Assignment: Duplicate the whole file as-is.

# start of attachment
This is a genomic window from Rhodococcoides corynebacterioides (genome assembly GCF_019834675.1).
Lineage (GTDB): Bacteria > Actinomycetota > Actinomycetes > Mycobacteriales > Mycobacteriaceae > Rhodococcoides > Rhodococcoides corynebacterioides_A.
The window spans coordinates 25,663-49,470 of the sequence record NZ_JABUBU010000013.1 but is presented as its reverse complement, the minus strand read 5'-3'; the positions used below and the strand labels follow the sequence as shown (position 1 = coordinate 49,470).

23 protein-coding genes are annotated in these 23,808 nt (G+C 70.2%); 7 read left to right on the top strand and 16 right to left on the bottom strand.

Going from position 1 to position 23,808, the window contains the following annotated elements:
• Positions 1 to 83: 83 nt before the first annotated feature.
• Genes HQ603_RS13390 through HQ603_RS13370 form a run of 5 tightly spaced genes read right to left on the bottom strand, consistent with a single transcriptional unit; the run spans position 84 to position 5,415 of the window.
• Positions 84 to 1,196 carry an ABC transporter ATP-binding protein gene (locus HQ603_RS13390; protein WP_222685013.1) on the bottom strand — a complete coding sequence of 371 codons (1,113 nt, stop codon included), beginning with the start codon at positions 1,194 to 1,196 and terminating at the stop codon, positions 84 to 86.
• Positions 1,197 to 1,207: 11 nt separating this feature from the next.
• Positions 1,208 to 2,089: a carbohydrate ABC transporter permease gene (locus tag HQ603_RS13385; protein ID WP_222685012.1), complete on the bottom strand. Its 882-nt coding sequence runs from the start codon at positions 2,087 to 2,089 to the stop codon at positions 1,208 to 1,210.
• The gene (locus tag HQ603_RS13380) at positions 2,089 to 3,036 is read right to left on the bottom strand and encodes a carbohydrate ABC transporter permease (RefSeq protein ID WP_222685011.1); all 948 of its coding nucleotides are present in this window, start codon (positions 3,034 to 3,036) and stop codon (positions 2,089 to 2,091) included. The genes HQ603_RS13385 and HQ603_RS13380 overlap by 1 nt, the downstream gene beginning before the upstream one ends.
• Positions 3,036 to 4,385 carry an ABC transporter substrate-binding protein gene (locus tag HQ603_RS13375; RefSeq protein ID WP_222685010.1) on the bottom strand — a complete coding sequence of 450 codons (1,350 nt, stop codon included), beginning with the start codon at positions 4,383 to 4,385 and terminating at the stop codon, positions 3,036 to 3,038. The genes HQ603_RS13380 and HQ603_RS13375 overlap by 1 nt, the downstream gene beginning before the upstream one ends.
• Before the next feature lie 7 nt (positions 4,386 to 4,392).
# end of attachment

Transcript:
This is a genomic window from Rhodococcoides corynebacterioides (genome assembly GCF_019834675.1).
Lineage (GTDB): Bacteria > Actinomycetota > Actinomycetes > Mycobacteriales > Mycobacteriaceae > Rhodococcoides > Rhodococcoides corynebacterioides_A.
The window spans coordinates 25,663-49,470 of the sequence record NZ_JABUBU010000013.1 but is presented as its reverse complement, the minus strand read 5'-3'; the positions used below and the strand labels follow the sequence as shown (position 1 = coordinate 49,470).

23 protein-coding genes are annotated in these 23,808 nt (G+C 70.2%); 7 read left to right on the top strand and 16 right to left on the bottom strand.

Going from position 1 to position 23,808, the window contains the following annotated elements:
• Positions 1 to 83: 83 nt before the first annotated feature.
• Genes HQ603_RS13390 through HQ603_RS13370 form a run of 5 tightly spaced genes read right to left on the bottom strand, consistent with a single transcriptional unit; the run spans position 84 to position 5,415 of the window.
• Positions 84 to 1,196 carry an ABC transporter ATP-binding protein gene (locus HQ603_RS13390; protein WP_222685013.1) on the bottom strand — a complete coding sequence of 371 codons (1,113 nt, stop codon included), beginning with the start codon at positions 1,194 to 1,196 and terminating at the stop codon, positions 84 to 86.
• Positions 1,197 to 1,207: 11 nt separating this feature from the next.
• Positions 1,208 to 2,089: a carbohydrate ABC transporter permease gene (locus tag HQ603_RS13385; protein ID WP_222685012.1), complete on the bottom strand. Its 882-nt coding sequence runs from the start codon at positions 2,087 to 2,089 to the stop codon at positions 1,208 to 1,210.
• The gene (locus tag HQ603_RS13380) at positions 2,089 to 3,036 is read right to left on the bottom strand and encodes a carbohydrate ABC transporter permease (RefSeq protein ID WP_222685011.1); all 948 of its coding nucleotides are present in this window, start codon (positions 3,034 to 3,036) and stop codon (positions 2,089 to 2,091) included. The genes HQ603_RS13385 and HQ603_RS13380 overlap by 1 nt, the downstream gene beginning before the upstream one ends.
• Positions 3,036 to 4,385 carry an ABC transporter substrate-binding protein gene (locus tag HQ603_RS13375; RefSeq protein ID WP_222685010.1) on the bottom strand — a complete coding sequence of 450 codons (1,350 nt, stop codon included), beginning with the start codon at positions 4,383 to 4,385 and terminating at the stop codon, positions 3,036 to 3,038. The genes HQ603_RS13380 and HQ603_RS13375 overlap by 1 nt, the downstream gene beginning before the upstream one ends.
• Before the next feature lie 7 nt (positions 4,386 to 4,392).